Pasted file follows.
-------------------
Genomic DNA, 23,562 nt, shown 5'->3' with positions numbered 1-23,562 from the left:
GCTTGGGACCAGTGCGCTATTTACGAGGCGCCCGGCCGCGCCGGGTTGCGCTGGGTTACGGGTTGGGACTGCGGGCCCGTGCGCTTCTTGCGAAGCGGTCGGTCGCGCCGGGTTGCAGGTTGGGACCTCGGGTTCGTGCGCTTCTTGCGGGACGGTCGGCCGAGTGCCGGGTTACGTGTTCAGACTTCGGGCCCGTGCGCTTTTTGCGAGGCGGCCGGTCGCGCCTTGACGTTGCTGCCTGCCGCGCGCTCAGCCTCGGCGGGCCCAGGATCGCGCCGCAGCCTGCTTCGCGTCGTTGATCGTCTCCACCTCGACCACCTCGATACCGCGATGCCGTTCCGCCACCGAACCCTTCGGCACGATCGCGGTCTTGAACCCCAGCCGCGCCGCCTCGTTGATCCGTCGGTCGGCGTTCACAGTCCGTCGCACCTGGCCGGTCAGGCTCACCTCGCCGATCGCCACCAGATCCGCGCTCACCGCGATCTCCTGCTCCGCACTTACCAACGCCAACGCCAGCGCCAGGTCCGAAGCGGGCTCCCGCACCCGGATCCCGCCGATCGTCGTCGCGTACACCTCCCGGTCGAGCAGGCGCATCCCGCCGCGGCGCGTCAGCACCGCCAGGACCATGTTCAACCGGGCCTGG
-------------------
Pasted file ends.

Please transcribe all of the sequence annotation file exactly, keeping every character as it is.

Genomic DNA, 23,562 nt, shown 5'->3' with positions numbered 1-23,562 from the left:
GCTTGGGACCAGTGCGCTATTTACGAGGCGCCCGGCCGCGCCGGGTTGCGCTGGGTTACGGGTTGGGACTGCGGGCCCGTGCGCTTCTTGCGAAGCGGTCGGTCGCGCCGGGTTGCAGGTTGGGACCTCGGGTTCGTGCGCTTCTTGCGGGACGGTCGGCCGAGTGCCGGGTTACGTGTTCAGACTTCGGGCCCGTGCGCTTTTTGCGAGGCGGCCGGTCGCGCCTTGACGTTGCTGCCTGCCGCGCGCTCAGCCTCGGCGGGCCCAGGATCGCGCCGCAGCCTGCTTCGCGTCGTTGATCGTCTCCACCTCGACCACCTCGATACCGCGATGCCGTTCCGCCACCGAACCCTTCGGCACGATCGCGGTCTTGAACCCCAGCCGCGCCGCCTCGTTGATCCGTCGGTCGGCGTTCACAGTCCGTCGCACCTGGCCGGTCAGGCTCACCTCGCCGATCGCCACCAGATCCGCGCTCACCGCGATCTCCTGCTCCGCACTTACCAACGCCAACGCCAGCGCCAGGTCCGAAGCGGGCTCCCGCACCCGGATCCCGCCGATCGTCGTCGCGTACACCTCCCGGTCGAGCAGGCGCATCCCGCCGCGGCGCGTCAGCACCGCCAGGACCATGTTCAACCGGGCCTGG